This blog is adapted from our most recent book, Beyond Ava & Aiden: The Enlightened Guide to Naming Your Baby
Twins offer a rare opportunity for parents to choose two related names at the same time, but also multiply the potential difficulties of sibling naming.Â With twins, it can be more tempting to use rhyme, sound play, and same initial names, but in our opinion pairings like Eddie and Teddy, Faith and Charity, or Nicholas and Nicole should be relegated to a time capsule.
While same-initial names that are clearly distinct from each other â€“ Garrett and Grace, say, or Susannah and Simone â€“ are okay, different-initial names are consistent in style and tone are preferable.
Some celebrity examples that work: Brad and Angeliaâ€™s Knox and Vivienne, Julia Robertsâ€™ Phinnaeus and Hazel, Patrick Dempseyâ€™s Sullivan and Darby, and Marcia Crossâ€™s Eden and Savannah.Â Although each of these sets of names is very different in style and feel, they all embody the qualities that matter most in twin names.Â Each name in the set is distinct from the other yet they make a harmonious pair â€“ exactly what most parents would wish for the twins themselves.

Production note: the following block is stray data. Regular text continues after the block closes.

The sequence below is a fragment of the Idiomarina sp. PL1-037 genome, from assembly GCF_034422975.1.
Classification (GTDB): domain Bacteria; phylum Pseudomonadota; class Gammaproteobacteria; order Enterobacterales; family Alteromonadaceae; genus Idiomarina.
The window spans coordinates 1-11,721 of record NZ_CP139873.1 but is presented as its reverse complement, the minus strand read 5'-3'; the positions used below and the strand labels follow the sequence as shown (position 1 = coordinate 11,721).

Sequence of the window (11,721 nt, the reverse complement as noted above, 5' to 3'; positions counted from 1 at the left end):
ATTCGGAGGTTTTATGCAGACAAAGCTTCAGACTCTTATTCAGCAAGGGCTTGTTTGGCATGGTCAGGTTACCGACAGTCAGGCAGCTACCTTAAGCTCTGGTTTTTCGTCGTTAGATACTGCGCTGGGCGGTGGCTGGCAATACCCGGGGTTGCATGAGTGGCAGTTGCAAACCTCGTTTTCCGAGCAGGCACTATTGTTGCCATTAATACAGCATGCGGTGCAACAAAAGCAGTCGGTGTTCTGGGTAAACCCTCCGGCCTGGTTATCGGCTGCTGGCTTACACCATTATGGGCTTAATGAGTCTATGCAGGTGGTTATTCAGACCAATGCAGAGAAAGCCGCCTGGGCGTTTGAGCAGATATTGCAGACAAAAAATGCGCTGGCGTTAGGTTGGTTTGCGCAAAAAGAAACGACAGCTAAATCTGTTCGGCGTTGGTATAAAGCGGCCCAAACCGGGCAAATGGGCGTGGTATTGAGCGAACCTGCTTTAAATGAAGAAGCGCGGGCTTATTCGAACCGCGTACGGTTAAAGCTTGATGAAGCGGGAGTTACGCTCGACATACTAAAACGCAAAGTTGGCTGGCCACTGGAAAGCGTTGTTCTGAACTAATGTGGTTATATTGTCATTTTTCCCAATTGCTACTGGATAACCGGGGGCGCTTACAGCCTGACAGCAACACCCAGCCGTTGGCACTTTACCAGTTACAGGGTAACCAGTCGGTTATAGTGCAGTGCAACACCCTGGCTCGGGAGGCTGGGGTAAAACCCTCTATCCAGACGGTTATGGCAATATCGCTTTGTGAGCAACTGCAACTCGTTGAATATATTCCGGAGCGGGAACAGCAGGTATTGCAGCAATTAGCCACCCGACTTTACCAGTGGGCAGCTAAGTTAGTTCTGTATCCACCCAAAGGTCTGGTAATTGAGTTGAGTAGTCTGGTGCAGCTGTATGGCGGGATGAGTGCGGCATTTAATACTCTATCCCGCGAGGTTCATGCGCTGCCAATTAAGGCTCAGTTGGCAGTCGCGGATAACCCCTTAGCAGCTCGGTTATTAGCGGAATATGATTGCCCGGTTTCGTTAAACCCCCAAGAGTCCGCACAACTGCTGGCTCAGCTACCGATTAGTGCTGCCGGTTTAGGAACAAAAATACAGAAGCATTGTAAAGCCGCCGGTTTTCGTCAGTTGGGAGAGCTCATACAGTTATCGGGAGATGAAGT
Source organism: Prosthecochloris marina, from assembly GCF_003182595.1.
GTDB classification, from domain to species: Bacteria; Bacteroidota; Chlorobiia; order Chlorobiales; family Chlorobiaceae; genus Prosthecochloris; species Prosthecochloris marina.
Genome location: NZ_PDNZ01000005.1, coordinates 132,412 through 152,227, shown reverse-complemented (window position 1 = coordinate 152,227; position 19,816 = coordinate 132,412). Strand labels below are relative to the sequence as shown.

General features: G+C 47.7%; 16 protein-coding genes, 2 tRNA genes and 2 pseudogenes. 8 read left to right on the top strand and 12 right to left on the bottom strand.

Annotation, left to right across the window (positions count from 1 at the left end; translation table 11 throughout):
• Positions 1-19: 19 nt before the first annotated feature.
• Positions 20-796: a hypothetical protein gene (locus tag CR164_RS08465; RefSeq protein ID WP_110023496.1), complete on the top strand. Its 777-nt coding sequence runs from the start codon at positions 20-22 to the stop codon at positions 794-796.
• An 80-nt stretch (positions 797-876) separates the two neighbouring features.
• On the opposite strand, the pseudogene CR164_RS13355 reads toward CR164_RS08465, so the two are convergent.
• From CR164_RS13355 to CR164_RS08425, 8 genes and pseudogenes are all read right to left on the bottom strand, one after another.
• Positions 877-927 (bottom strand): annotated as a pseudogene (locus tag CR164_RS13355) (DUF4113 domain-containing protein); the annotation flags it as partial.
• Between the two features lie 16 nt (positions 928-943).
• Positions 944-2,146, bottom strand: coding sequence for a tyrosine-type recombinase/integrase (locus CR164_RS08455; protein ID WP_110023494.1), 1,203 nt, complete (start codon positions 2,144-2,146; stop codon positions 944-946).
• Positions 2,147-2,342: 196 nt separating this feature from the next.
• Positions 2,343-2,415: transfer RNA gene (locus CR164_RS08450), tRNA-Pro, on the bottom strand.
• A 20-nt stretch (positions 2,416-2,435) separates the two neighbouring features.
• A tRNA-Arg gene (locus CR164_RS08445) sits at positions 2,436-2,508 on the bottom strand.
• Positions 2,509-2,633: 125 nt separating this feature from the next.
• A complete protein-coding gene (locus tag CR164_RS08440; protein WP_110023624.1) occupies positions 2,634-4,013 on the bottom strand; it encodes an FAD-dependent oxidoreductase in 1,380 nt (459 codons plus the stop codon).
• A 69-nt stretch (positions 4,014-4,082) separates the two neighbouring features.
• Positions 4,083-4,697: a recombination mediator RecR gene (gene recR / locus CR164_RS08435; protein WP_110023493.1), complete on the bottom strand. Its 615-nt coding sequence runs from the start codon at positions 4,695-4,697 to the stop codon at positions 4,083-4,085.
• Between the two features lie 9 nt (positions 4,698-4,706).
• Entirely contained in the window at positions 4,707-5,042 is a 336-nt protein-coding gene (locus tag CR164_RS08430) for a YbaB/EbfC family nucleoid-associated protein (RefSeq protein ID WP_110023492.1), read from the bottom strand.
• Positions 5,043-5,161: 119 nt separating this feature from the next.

Gender compatibility may be more important for twins than it is for siblings.Â One pair of starbaby twins whose names donâ€™t quite work as well as they should: Sean â€˜Diddyâ€™ Combsâ€™ Jessie James and Dâ€™Lila Star.Â Both are girls, yet Jessieâ€™s name seems thoroughly boyish while Dâ€™Lilaâ€™s is feminine to the point of frilly.Â Melissa Ethridgeâ€™s twins are Johnnie and Miller â€“ but unless you know their middle names, you wouldnâ€™t guess that Johnnie is a girl, Miller a boy.Â Such gender confusion seems needless, well, confusing.Style consistency is also important.Â Most of the examples here work really well, from the traditional Lucy and John to the quirky Juno and Rex.Â The pairing of John and Juno would not be so sweet.Â Here are some recent examples: